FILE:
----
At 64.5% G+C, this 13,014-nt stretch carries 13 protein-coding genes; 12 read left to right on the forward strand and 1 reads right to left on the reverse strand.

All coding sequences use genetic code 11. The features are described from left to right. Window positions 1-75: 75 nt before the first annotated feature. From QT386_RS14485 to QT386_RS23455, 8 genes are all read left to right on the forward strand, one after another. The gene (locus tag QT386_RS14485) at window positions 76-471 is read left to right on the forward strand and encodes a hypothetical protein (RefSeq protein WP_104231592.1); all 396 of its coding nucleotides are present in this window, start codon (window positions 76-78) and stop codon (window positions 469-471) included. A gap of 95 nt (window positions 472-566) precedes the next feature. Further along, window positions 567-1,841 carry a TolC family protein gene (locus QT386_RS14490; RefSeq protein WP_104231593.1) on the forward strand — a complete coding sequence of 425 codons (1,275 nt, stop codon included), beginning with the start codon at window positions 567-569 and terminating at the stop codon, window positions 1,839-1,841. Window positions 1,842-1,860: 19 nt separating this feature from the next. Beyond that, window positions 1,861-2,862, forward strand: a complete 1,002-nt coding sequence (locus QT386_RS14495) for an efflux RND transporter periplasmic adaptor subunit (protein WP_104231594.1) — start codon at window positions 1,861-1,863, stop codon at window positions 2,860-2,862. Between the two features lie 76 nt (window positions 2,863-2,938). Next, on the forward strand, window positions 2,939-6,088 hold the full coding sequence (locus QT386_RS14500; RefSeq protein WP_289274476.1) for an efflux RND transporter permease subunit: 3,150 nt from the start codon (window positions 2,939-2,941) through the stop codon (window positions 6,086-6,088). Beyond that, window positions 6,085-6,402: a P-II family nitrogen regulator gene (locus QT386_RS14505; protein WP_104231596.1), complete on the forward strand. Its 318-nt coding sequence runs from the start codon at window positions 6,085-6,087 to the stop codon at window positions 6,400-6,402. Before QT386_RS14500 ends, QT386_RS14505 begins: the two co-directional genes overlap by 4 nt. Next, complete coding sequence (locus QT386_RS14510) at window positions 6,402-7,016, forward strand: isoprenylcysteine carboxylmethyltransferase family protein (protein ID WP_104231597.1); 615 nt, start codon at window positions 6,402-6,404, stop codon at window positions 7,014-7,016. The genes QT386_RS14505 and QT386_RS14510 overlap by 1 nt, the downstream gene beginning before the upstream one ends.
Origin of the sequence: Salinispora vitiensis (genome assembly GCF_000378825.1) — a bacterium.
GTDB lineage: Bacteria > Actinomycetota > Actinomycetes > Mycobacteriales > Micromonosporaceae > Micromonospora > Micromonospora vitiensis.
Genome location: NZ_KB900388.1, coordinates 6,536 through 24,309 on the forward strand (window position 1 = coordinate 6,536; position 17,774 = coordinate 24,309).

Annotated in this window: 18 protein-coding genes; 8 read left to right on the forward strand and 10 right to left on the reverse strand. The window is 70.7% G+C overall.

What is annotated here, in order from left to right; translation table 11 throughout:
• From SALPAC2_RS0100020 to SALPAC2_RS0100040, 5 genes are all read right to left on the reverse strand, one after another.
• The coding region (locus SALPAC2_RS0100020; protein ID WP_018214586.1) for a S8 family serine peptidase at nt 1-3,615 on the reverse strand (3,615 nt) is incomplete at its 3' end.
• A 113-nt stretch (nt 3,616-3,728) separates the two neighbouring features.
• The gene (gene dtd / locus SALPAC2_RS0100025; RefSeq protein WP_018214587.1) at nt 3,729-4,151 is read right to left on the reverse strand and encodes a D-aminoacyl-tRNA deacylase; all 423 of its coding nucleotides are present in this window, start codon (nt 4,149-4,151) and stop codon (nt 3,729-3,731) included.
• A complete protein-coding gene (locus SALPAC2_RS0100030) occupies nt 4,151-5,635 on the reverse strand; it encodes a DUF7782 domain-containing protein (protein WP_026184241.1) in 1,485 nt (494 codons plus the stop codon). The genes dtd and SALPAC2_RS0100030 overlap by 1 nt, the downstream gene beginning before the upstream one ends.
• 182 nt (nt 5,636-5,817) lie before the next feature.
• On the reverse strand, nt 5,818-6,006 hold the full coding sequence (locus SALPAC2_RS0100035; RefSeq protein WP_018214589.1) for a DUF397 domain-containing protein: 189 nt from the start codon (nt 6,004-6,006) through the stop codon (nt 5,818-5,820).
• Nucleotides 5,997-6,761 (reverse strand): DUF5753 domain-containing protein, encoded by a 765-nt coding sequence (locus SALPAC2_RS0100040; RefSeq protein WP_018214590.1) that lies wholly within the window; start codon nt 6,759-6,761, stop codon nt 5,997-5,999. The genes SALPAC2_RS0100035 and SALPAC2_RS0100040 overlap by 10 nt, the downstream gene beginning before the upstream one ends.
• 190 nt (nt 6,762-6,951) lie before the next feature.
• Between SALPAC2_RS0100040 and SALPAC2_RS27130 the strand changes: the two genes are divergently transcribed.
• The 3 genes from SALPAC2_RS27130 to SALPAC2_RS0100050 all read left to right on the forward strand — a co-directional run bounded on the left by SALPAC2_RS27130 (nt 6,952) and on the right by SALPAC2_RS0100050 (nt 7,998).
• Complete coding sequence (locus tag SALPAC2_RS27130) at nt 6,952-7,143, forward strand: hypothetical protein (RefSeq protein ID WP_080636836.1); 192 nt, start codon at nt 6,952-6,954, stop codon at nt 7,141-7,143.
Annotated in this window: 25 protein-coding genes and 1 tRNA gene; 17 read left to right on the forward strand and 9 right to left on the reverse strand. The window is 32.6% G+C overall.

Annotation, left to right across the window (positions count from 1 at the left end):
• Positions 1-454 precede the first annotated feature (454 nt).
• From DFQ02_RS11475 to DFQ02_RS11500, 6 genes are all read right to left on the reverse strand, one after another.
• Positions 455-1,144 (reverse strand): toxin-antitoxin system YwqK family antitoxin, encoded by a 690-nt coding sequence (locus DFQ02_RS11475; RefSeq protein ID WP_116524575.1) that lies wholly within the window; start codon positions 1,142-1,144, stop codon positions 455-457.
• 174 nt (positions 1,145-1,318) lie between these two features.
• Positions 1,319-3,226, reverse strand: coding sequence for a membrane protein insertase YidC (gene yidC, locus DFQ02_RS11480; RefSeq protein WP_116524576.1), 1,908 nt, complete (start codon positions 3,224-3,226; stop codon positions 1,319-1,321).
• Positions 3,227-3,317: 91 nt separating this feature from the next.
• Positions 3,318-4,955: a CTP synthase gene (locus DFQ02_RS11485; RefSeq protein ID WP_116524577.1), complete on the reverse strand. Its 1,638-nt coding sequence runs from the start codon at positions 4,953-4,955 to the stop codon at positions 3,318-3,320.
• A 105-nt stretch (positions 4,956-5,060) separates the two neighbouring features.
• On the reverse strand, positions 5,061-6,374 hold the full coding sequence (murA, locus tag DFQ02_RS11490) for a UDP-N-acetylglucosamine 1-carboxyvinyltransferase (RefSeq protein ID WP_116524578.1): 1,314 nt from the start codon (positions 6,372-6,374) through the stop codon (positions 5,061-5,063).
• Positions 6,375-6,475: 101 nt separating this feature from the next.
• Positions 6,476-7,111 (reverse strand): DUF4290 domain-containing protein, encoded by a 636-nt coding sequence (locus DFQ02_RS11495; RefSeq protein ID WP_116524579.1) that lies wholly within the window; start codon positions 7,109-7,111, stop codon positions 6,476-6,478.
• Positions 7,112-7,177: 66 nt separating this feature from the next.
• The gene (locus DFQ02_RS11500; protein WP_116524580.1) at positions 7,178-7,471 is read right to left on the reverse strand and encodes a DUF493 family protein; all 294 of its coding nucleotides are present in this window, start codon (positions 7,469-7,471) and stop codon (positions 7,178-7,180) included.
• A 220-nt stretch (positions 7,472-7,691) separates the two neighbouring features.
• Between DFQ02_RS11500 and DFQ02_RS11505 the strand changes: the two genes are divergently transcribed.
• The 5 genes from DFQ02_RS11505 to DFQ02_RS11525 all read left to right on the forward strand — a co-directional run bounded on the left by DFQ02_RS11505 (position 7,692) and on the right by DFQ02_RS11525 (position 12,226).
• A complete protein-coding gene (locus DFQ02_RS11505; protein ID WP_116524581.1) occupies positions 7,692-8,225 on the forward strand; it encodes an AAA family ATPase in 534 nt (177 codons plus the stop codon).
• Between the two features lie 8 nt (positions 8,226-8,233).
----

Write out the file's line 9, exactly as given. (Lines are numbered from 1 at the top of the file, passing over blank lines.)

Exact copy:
• The coding region (locus SALPAC2_RS0100020; protein ID WP_018214586.1) for a S8 family serine peptidase at nt 1-3,615 on the reverse strand (3,615 nt) is incomplete at its 3' end.